It is then that I understand what it means to be an interpretive guide; Watkins literally takes guests by the hand and introduces them to creatures like the Periwinkle. He has been operating as a sort of goodwill ambassador between humans and nature on Little St. Simon’s for almost a year. I ask him if he thinks guests leave here with a greater appreciation of wild places. He nods, looking into the distance. “Last month I took a group to the south end of the island. A developer’s wife from Dallas called the Sea Island development in the distance ‘acne on the landscape.’ I thought that was pretty good.”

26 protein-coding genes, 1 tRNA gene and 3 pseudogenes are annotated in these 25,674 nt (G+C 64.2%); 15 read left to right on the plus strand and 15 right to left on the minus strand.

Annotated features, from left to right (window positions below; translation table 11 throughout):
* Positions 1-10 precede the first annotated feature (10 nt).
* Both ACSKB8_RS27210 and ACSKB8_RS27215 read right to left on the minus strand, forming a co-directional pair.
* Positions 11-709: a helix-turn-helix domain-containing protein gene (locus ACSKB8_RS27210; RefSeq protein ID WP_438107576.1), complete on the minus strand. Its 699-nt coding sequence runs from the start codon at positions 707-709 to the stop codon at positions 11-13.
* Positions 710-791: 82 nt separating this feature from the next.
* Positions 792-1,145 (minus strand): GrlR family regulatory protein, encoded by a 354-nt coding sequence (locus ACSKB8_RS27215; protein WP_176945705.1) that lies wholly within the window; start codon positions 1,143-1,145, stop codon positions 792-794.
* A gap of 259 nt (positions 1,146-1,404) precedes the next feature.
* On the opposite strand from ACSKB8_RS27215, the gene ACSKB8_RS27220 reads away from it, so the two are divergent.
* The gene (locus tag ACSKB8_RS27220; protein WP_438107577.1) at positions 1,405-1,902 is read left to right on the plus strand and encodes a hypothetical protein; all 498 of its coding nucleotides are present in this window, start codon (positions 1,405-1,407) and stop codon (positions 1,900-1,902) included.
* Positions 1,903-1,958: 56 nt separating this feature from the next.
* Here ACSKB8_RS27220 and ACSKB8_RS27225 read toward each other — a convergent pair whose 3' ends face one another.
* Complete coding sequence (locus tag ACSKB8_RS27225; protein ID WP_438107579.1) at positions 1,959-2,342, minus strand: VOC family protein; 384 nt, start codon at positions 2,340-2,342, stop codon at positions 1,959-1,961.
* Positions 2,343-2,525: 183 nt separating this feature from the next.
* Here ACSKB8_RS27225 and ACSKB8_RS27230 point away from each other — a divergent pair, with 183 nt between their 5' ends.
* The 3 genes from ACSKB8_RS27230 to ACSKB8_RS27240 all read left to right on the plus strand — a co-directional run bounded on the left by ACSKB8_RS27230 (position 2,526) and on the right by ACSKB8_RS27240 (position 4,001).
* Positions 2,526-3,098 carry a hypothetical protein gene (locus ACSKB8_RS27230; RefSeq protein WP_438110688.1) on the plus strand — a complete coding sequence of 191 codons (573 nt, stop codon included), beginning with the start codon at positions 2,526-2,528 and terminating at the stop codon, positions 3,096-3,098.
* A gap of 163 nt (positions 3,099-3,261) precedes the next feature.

There are few places left on this planet where beaches are without condos, roads are without cars and night skies are only lit up by the shine of a billion far away stars. If you like that sort of thing, the Lodge on Little St. Simon’s Island is as close to perfect as any place can be.